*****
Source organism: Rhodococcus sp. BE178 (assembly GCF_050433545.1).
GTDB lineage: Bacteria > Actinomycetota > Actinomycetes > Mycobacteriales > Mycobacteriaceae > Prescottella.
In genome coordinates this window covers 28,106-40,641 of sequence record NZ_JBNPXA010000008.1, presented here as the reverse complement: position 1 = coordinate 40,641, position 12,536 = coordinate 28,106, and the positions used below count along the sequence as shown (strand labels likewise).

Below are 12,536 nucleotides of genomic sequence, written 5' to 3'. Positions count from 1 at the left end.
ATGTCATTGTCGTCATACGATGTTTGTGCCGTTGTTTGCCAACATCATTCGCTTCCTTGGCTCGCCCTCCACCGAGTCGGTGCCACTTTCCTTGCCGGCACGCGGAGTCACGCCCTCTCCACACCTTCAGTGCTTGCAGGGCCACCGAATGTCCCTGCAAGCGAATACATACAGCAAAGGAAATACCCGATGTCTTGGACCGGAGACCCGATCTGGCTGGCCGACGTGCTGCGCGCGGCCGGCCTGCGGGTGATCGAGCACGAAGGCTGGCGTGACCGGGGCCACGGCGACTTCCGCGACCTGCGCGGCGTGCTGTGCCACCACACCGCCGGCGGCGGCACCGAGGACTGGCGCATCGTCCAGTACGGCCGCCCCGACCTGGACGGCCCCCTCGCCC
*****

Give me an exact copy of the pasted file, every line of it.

Source organism: Rhodococcus sp. BE178 (assembly GCF_050433545.1).
GTDB lineage: Bacteria > Actinomycetota > Actinomycetes > Mycobacteriales > Mycobacteriaceae > Prescottella.
In genome coordinates this window covers 28,106-40,641 of sequence record NZ_JBNPXA010000008.1, presented here as the reverse complement: position 1 = coordinate 40,641, position 12,536 = coordinate 28,106, and the positions used below count along the sequence as shown (strand labels likewise).

Below are 12,536 nucleotides of genomic sequence, written 5' to 3'. Positions count from 1 at the left end.
ATGTCATTGTCGTCATACGATGTTTGTGCCGTTGTTTGCCAACATCATTCGCTTCCTTGGCTCGCCCTCCACCGAGTCGGTGCCACTTTCCTTGCCGGCACGCGGAGTCACGCCCTCTCCACACCTTCAGTGCTTGCAGGGCCACCGAATGTCCCTGCAAGCGAATACATACAGCAAAGGAAATACCCGATGTCTTGGACCGGAGACCCGATCTGGCTGGCCGACGTGCTGCGCGCGGCCGGCCTGCGGGTGATCGAGCACGAAGGCTGGCGTGACCGGGGCCACGGCGACTTCCGCGACCTGCGCGGCGTGCTGTGCCACCACACCGCCGGCGGCGGCACCGAGGACTGGCGCATCGTCCAGTACGGCCGCCCCGACCTGGACGGCCCCCTCGCCC